AMY GOODMAN: Uh—
MATTHEW HOH: But—go ahead, Amy.
AMY GOODMAN: I just wanted to ask you, finally—last week, President Obama reversed course and announced he’s going to keep nearly 10,000 troops in Afghanistan at least through the end of the year, and downplayed the extension, saying it would be well worth it. I wanted to ask you, Matthew—you quit over the war in Afghanistan. That was back in 2009. This is, what, six years later. It is the longest war in U.S. history. Your response?
MATTHEW HOH: Well, it’s also, too, Amy, the most unpopular war in U.S. history. We see around four out of five Americans opposed to this war. As many Americans think the war has been a mistake since 2001 as think it was worth it. And what we’ve seen occur in Afghanistan, and which I think was really quite striking, last week, President Ashraf Ghani, the new president of Afghanistan, who stole his elections in such a manner that the ballots have never been released—we don’t even know how many people voted in total, the theft was so great in Afghanistan in those elections. He’s surrounded by the same warlords and drug lords that Hamid Karzai surrounded himself with. The Taliban is stronger than it’s ever been. Record numbers of security forces and record numbers of civilians are killed every year. And the only thing that’s doing well in Afghanistan is the drug trade, something that the Afghan government is heavily involved in. Every year there are bumper crops of poppies in Afghanistan. So, somehow President Obama thinks that it’s worthwhile to continue propping up this government, while millions of Afghan people suffer. As I said, tens of thousands, and the report is about—a recent report is that about a quarter-million Afghans have died since 2001 because of this war, that President Obama somehow thinks it’s worth it.
I think, while I am not—while I don’t want to see Sergeant Bergdahl go to trial because of the toll that will take on him and his family, I would like to see a discussion about this war. I would like to see a more open dialogue about this war. And these platitudes and certitudes that come from our officials that this war was somehow worth it and that somehow we’ve achieved some level of security from it, I’d like to see that debated in a formal setting. And possibly, as a friend of mine described it, maybe Sergeant Bergdahl’s trial could turn into some type of Scopes monkey trial for our foreign policies and our wars overseas.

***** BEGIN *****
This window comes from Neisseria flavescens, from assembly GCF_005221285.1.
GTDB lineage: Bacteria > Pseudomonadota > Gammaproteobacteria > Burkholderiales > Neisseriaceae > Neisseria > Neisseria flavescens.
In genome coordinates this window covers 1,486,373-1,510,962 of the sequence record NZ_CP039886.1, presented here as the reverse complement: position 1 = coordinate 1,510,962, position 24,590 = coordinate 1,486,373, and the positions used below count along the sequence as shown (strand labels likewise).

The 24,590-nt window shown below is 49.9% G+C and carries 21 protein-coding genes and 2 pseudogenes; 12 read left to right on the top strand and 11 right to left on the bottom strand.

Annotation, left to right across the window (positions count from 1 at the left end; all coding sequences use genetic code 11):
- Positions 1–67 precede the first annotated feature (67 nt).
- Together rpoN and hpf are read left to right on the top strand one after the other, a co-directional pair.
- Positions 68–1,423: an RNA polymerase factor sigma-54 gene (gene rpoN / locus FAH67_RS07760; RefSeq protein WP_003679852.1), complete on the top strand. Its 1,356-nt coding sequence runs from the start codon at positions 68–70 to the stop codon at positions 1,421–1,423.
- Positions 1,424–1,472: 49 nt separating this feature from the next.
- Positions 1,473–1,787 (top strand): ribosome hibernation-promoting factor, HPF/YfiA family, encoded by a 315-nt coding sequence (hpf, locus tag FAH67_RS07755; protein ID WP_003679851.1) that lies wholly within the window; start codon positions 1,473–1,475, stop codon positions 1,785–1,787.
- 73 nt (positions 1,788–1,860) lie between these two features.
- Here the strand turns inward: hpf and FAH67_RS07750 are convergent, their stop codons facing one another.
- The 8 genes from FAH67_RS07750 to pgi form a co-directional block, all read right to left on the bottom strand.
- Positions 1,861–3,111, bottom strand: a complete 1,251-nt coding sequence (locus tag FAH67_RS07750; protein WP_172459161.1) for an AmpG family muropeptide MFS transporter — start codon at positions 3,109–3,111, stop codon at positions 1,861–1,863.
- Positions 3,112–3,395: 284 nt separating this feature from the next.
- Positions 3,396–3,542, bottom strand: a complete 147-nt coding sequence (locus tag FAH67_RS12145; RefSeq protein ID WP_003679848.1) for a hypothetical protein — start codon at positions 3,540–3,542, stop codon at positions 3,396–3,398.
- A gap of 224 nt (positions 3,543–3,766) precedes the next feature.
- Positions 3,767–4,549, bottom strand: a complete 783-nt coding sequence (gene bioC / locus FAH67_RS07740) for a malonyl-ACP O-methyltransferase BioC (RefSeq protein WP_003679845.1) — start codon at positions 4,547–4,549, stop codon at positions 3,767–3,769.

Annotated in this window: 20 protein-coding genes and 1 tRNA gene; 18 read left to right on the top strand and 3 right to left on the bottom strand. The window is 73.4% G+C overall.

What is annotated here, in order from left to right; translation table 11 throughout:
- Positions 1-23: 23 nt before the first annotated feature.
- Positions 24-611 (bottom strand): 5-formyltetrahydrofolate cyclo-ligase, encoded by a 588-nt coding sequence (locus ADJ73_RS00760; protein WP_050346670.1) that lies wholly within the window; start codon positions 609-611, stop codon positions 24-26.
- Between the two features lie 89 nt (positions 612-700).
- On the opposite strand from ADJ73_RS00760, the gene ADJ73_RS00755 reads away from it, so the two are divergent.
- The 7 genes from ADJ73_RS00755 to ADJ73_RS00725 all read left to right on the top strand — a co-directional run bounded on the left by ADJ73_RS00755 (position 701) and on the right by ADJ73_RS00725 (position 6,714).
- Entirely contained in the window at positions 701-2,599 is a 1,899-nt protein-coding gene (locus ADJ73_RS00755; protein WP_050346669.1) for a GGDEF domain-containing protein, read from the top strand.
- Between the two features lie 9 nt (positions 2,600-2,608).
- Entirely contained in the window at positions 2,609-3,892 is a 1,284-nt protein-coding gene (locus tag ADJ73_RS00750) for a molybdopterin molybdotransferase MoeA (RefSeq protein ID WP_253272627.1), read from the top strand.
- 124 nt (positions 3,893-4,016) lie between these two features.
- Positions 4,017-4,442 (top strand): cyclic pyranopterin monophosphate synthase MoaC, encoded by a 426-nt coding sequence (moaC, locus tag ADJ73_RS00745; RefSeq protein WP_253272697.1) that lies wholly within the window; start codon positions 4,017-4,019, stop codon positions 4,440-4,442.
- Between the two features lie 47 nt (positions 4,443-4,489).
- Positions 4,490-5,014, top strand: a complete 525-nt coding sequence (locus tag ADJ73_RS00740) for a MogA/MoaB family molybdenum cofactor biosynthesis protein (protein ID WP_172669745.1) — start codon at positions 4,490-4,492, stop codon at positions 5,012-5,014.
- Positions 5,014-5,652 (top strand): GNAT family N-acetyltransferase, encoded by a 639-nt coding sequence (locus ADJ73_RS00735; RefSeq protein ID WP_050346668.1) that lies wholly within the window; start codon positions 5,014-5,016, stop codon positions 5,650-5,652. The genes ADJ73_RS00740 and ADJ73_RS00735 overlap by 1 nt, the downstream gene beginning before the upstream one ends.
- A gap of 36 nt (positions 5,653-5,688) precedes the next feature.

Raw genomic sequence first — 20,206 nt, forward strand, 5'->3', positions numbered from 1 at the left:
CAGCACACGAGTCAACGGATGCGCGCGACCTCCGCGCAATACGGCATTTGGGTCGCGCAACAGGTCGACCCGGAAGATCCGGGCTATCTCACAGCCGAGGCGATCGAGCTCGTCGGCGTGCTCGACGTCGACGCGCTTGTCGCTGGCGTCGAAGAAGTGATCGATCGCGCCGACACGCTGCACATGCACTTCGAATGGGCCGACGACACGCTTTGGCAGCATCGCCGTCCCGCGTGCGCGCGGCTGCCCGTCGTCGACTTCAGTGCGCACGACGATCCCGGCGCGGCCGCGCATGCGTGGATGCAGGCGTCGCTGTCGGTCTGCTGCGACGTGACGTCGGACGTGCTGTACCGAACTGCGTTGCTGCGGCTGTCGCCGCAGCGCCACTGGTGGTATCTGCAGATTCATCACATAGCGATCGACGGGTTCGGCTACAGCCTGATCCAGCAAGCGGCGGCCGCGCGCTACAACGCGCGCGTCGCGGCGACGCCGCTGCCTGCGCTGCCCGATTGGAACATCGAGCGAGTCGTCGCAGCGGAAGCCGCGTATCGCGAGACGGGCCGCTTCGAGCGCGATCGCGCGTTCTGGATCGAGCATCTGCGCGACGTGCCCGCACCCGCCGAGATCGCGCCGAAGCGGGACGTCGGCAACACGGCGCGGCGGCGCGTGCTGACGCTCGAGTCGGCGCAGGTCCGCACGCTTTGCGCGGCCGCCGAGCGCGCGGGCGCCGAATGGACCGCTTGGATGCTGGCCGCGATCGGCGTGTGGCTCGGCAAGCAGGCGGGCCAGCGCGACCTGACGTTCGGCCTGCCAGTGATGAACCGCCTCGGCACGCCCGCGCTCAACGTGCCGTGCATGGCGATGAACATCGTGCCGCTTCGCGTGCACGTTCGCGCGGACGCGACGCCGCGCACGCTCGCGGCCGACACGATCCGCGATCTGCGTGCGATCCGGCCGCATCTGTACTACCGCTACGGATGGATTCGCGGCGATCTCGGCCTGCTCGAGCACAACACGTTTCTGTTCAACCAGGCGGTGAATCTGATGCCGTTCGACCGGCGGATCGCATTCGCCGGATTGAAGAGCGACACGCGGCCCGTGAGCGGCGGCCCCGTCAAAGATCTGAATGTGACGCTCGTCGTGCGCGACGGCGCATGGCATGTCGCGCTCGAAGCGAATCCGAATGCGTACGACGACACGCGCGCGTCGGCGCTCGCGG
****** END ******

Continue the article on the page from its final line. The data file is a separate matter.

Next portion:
AMY GOODMAN: Well, Matthew Hoh, I want to thank you for being with us. And by the way, while Fox News had said, citing unnamed government officials, that three of the five prisoners released in exchange for Bergdahl had attempted to reach out to their former militant networks, a State Department official disputed the account, saying, quote, "none of the five individuals has returned to the battlefield and none of the five have left Qatar. Since their transfer many actions have been taken to restrict the actions of these individuals, and they are all being closely monitored by the United States and Qatar."
Matthew Hoh, thanks so much for being with us. Matthew Hoh is a former marine, State Department official, who resigned in protest of the war in Afghanistan in September 2009. Prior to his assignment in Afghanistan, he served in Iraq. He’s now a fellow at the Center for International Policy. We’ll link to your piece that you wrote called "Stop Persecuting Bowe Bergdahl: He and his parents have suffered enough—like all of us veterans."
When we come back, we’ll find out what’s happening in Lausanne, Switzerland, around the talks around an Iran nuclear deal. Stay with us.